After yet another year of rapid growth at Emerald City Comicon that led to some reorganization of the show floor, including moving Artist Alley all the way up to the sixth floor, I’m tempted to dub ECCC as the “Escalator Con.”
Now under the direction of Reed Exhibits (who also run NYCC and C2E2) for a second year, ECCC 2017 (March 2-5) continued its expansion in terms of both its exhibitor and attendee numbers. And since they couldn’t make the show floor any wider (they’re already using the entire fourth floor and skybridge), they went up. Most notably, this meant putting a double escalator ride between publishers’ booths and the artists’ tables.
To my surprise, the reaction to this was mostly positive. If artists were concerned that not enough people would make their way up the the sixth floor, it certainly didn’t prove to be the case. Not only was the room packed during the entire show, but many people remarked that it had the feel of a much smaller show with its carpeted floors, nice lighting and tables upon tables of comic creators.
I have to admit, despite being on the main show floor myself as a small pr ess publisher, Artist Alley was my favorite part of the show. It was the perfect atmosphere to meet your favorite creators and get some comic signed or pick up some original art. I particularly enjoyed seeing some of the “old-timers” who came out like Jose Luis Garcia-Lopez (below right) and Matt Wagner (below left).
Incidentally, Image Comics will be publishing the third installment of Wagner’s Mage series later this year as part of the 15 new titles they just announced at the show. See all of them here.
I also stopped by to see some of the recent contributors to the Broken Frontier Anthology including Daniel Warren Johnson (below left), Toby Cypress (below right), and Box Brown (above – making a rare appearance on the west coast).
By far, the longest lines in Artist Alley were for the Deadpool co-creators Rob Liefeld and Fabian Nicieza. My daughter drew Fabian a picture of Deadpool and he let us take a picture of her rubbing his head (this was Howard Mackie’s suggestion).
There were a couple of convention exclusives I made sure to grab; Royal City #1 by Jeff Lemire and Extremity #1 by the aforementioned Daniel Warren Johnson. I’m not crazy about spending $10 for variants, but at least I was supporting creator-owned projects and I was able to get them signed.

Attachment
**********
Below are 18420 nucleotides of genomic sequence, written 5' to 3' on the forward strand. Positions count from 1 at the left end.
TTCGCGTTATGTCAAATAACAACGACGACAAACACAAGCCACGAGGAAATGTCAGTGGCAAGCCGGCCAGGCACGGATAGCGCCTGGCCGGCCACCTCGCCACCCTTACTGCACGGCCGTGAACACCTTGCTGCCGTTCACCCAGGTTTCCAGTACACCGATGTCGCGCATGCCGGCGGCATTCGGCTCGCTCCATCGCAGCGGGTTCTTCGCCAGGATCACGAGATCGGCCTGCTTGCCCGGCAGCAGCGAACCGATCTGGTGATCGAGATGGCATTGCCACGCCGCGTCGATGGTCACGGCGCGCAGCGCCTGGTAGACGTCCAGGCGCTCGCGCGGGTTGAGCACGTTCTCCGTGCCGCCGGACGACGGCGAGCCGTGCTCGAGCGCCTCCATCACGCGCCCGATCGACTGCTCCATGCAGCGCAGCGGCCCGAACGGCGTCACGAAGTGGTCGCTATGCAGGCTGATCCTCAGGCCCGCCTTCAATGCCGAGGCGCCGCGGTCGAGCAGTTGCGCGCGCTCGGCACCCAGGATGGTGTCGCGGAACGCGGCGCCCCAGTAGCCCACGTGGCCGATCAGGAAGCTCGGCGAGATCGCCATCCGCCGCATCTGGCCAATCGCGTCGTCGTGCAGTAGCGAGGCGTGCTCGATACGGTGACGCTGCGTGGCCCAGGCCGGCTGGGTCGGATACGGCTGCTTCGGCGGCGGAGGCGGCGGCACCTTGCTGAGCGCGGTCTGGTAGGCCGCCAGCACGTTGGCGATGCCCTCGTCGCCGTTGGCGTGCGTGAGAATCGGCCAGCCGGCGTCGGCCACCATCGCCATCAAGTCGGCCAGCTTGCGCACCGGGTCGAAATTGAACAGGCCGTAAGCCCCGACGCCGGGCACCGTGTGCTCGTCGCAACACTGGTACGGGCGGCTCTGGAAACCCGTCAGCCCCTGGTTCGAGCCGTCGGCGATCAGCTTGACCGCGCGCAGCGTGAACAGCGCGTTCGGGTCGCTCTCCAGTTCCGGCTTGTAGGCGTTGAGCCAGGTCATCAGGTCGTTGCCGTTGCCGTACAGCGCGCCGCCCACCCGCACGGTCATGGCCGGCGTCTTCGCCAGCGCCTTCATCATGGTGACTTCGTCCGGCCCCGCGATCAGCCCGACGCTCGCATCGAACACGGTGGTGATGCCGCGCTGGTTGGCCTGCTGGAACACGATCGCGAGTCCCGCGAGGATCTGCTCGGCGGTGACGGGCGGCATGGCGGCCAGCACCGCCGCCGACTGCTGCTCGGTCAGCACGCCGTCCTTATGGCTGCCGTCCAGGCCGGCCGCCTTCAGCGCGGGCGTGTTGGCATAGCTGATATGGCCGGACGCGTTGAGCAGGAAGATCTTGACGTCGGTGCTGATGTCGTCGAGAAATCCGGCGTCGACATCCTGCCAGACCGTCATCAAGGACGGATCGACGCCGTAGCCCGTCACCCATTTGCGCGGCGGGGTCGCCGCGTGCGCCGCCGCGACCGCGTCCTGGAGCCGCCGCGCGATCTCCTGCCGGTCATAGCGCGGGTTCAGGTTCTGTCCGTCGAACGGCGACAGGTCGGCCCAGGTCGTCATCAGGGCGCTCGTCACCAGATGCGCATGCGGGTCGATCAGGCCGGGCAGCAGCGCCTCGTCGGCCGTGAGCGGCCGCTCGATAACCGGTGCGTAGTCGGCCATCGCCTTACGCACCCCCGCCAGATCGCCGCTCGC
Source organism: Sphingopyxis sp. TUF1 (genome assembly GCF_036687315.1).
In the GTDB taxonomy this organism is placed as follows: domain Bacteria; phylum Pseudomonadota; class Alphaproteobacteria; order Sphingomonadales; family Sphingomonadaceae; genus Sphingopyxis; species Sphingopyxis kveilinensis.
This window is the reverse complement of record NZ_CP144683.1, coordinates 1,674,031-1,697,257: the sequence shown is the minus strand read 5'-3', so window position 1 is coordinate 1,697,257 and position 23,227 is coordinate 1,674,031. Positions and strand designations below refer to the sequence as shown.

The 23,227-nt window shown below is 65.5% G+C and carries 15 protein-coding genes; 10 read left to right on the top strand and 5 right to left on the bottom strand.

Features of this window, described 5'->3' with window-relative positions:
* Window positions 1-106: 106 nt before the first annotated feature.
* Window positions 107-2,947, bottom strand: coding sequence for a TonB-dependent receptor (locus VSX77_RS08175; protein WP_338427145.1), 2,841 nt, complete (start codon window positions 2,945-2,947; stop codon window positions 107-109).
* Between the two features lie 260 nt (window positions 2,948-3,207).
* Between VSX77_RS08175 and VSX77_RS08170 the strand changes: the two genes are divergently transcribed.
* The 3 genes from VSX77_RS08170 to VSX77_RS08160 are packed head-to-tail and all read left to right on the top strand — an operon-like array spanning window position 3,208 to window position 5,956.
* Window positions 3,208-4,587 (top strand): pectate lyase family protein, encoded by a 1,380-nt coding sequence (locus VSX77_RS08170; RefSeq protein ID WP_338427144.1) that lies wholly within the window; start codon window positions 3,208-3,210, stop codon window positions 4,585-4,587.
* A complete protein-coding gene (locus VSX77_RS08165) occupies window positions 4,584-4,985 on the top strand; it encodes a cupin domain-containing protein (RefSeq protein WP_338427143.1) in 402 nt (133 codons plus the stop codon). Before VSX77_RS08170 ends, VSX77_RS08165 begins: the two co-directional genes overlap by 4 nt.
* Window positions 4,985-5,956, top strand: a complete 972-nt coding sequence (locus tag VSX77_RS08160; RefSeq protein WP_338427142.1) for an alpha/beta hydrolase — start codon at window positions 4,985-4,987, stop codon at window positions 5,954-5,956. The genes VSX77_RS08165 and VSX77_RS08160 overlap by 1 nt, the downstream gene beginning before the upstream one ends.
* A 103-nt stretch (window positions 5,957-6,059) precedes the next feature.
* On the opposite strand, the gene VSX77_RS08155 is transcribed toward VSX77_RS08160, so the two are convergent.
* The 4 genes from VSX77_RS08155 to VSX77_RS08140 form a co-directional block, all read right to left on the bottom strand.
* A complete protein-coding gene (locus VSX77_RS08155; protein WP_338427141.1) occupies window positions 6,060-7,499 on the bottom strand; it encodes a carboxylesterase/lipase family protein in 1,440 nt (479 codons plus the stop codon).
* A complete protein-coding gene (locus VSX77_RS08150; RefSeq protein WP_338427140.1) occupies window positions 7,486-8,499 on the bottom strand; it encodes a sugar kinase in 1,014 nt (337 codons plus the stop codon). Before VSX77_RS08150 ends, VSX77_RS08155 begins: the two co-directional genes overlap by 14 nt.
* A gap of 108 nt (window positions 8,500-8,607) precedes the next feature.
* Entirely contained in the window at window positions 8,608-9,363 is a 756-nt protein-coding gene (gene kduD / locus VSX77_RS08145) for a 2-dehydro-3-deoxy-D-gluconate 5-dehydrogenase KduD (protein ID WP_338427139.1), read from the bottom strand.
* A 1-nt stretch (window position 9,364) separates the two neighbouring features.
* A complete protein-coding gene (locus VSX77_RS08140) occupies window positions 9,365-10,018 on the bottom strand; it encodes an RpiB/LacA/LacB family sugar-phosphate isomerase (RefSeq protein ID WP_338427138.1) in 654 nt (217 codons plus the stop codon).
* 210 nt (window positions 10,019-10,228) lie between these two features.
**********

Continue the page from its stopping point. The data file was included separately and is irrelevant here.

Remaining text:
One of the interesting knock-on effects of Artist Alley taking up the entire sixth floor is that the celebrity photo ops had to be moved into rooms previously dedicated to tabletop gaming. This pushed the gaming down to the open halls of the second floor right by the escalators. Once again, I was surprised to find this had a mostly positive reaction. The gamers felt like they were more apart of the show rather than tucked away somewhere. They were very open to new challengers and even took the time to teach young kids the ins-and-outs of the games.
Speaking of kids, ECCC continues to excel at providing extra exhibits outside the show floors for both the young and young-at-heart. Brick Nation features some amazing Lego displays and Jelly Belly was there with some superhero portraits made from jelly beans. They also let you play a game of “jelly bean roulette” where you had no idea what flavor you’d get. And this could mean a pleasant flavor or a disgusting one like “boogers.”
All of this meant the main show was dedicated more to the general “pop culture” appeal than pure comics. But it did have more of a natural flow to it now that artists were moved out. Plenty of room to shop for toys, vintage comics or walk around in cosplay.
I thought this Lying Cat statue from Saga was pretty cool, and this giant Funko Eleven (from Stranger Things) was about as close to any of the celebrity guests that I got (this year included Stan Lee, Jason Momoa, Millie Bobby Brown among others).
I’ll cap off this report with the best part of Emerald City Comic Con. Every year they produce an art book called Monsters & Dames featuring the work of exhibiting artists. This is their ninth year doing it and all money raised goes to the Seattle Children’s Hospital. Attendees love to pick up this book and go around to all the creators to get it signed.
Justin Zimmerman, who was at the show with me, had a piece in the book and it was a great way to get more people out to our booth. His illustration actually featured characters from his new series The 27 Run, out later this year from A Wave Blue World (my one plug).
We had one attendee come up who had been getting signatures in the book for all nine years. He remarked that the feel of the book was getting more “cutesy” with the monster and the dame being too friendly with each other. It wasn’t so much that he minded the progress from scantily clad women being terrorized by monsters but thought there should be more tension involved. For this reason, he appreciated the piece we included.
That’s it for this year. Can’t wait to see what they do with ECCC 2018. Maybe some of the exhibitors will be on the roof!